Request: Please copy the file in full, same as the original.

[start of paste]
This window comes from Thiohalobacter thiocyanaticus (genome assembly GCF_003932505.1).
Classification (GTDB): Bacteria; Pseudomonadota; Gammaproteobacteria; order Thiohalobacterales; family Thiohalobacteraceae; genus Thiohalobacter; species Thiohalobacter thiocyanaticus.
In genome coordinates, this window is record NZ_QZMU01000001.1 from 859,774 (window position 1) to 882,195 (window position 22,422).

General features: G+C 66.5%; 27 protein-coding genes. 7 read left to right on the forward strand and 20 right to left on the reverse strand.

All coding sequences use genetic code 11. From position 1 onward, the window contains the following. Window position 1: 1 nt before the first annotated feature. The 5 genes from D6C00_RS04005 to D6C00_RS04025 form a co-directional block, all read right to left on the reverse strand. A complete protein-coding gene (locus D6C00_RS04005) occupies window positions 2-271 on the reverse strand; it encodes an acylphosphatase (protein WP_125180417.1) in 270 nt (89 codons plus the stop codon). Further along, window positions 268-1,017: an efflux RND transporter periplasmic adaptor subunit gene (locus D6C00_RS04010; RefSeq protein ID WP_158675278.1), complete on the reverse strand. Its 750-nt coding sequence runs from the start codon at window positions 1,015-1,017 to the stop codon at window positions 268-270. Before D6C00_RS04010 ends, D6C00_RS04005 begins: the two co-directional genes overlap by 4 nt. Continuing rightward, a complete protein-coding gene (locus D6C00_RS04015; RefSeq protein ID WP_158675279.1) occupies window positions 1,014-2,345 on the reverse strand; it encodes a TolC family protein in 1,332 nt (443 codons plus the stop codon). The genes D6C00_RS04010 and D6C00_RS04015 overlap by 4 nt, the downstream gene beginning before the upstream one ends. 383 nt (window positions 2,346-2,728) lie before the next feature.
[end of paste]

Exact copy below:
This window comes from Thiohalobacter thiocyanaticus (genome assembly GCF_003932505.1).
Classification (GTDB): Bacteria; Pseudomonadota; Gammaproteobacteria; order Thiohalobacterales; family Thiohalobacteraceae; genus Thiohalobacter; species Thiohalobacter thiocyanaticus.
In genome coordinates, this window is record NZ_QZMU01000001.1 from 859,774 (window position 1) to 882,195 (window position 22,422).

General features: G+C 66.5%; 27 protein-coding genes. 7 read left to right on the forward strand and 20 right to left on the reverse strand.

All coding sequences use genetic code 11. From position 1 onward, the window contains the following. Window position 1: 1 nt before the first annotated feature. The 5 genes from D6C00_RS04005 to D6C00_RS04025 form a co-directional block, all read right to left on the reverse strand. A complete protein-coding gene (locus D6C00_RS04005) occupies window positions 2-271 on the reverse strand; it encodes an acylphosphatase (protein WP_125180417.1) in 270 nt (89 codons plus the stop codon). Further along, window positions 268-1,017: an efflux RND transporter periplasmic adaptor subunit gene (locus D6C00_RS04010; RefSeq protein ID WP_158675278.1), complete on the reverse strand. Its 750-nt coding sequence runs from the start codon at window positions 1,015-1,017 to the stop codon at window positions 268-270. Before D6C00_RS04010 ends, D6C00_RS04005 begins: the two co-directional genes overlap by 4 nt. Continuing rightward, a complete protein-coding gene (locus D6C00_RS04015; RefSeq protein ID WP_158675279.1) occupies window positions 1,014-2,345 on the reverse strand; it encodes a TolC family protein in 1,332 nt (443 codons plus the stop codon). The genes D6C00_RS04010 and D6C00_RS04015 overlap by 4 nt, the downstream gene beginning before the upstream one ends. 383 nt (window positions 2,346-2,728) lie before the next feature.